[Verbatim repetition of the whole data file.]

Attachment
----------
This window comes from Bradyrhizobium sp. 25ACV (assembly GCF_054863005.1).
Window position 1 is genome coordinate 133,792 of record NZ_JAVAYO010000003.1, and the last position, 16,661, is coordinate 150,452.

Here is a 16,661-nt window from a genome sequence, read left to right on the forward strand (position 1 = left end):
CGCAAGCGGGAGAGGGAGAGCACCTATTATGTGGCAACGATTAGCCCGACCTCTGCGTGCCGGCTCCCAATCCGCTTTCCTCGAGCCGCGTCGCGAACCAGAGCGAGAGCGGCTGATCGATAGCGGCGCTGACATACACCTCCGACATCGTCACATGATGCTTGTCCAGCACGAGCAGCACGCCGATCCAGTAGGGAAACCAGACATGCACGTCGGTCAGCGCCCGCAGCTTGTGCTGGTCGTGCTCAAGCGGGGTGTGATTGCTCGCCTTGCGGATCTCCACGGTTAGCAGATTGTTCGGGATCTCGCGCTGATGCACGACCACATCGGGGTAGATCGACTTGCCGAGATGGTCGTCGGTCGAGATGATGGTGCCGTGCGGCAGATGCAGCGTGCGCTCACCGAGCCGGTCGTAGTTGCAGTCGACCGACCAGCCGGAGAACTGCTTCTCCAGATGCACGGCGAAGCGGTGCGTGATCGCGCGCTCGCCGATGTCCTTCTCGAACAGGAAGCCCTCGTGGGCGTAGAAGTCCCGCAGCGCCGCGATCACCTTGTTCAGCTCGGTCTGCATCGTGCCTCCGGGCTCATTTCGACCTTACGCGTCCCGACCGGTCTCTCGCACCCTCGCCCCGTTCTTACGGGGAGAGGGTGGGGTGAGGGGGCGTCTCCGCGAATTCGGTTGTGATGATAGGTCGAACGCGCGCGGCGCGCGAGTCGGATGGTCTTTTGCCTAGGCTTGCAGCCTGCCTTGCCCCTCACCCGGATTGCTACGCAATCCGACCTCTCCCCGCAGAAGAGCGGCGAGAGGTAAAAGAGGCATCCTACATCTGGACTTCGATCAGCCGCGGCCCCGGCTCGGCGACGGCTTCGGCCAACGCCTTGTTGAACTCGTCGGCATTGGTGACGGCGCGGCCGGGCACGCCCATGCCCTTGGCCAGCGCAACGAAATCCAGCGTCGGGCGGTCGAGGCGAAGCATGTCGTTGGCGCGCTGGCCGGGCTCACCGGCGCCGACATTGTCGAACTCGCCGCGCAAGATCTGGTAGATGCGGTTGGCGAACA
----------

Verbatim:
This window comes from Bradyrhizobium sp. 25ACV (assembly GCF_054863005.1).
Window position 1 is genome coordinate 133,792 of record NZ_JAVAYO010000003.1, and the last position, 16,661, is coordinate 150,452.

Here is a 16,661-nt window from a genome sequence, read left to right on the forward strand (position 1 = left end):
CGCAAGCGGGAGAGGGAGAGCACCTATTATGTGGCAACGATTAGCCCGACCTCTGCGTGCCGGCTCCCAATCCGCTTTCCTCGAGCCGCGTCGCGAACCAGAGCGAGAGCGGCTGATCGATAGCGGCGCTGACATACACCTCCGACATCGTCACATGATGCTTGTCCAGCACGAGCAGCACGCCGATCCAGTAGGGAAACCAGACATGCACGTCGGTCAGCGCCCGCAGCTTGTGCTGGTCGTGCTCAAGCGGGGTGTGATTGCTCGCCTTGCGGATCTCCACGGTTAGCAGATTGTTCGGGATCTCGCGCTGATGCACGACCACATCGGGGTAGATCGACTTGCCGAGATGGTCGTCGGTCGAGATGATGGTGCCGTGCGGCAGATGCAGCGTGCGCTCACCGAGCCGGTCGTAGTTGCAGTCGACCGACCAGCCGGAGAACTGCTTCTCCAGATGCACGGCGAAGCGGTGCGTGATCGCGCGCTCGCCGATGTCCTTCTCGAACAGGAAGCCCTCGTGGGCGTAGAAGTCCCGCAGCGCCGCGATCACCTTGTTCAGCTCGGTCTGCATCGTGCCTCCGGGCTCATTTCGACCTTACGCGTCCCGACCGGTCTCTCGCACCCTCGCCCCGTTCTTACGGGGAGAGGGTGGGGTGAGGGGGCGTCTCCGCGAATTCGGTTGTGATGATAGGTCGAACGCGCGCGGCGCGCGAGTCGGATGGTCTTTTGCCTAGGCTTGCAGCCTGCCTTGCCCCTCACCCGGATTGCTACGCAATCCGACCTCTCCCCGCAGAAGAGCGGCGAGAGGTAAAAGAGGCATCCTACATCTGGACTTCGATCAGCCGCGGCCCCGGCTCGGCGACGGCTTCGGCCAACGCCTTGTTGAACTCGTCGGCATTGGTGACGGCGCGGCCGGGCACGCCCATGCCCTTGGCCAGCGCAACGAAATCCAGCGTCGGGCGGTCGAGGCGAAGCATGTCGTTGGCGCGCTGGCCGGGCTCACCGGCGCCGACATTGTCGAACTCGCCGCGCAAGATCTGGTAGATGCGGTTGGCGAACA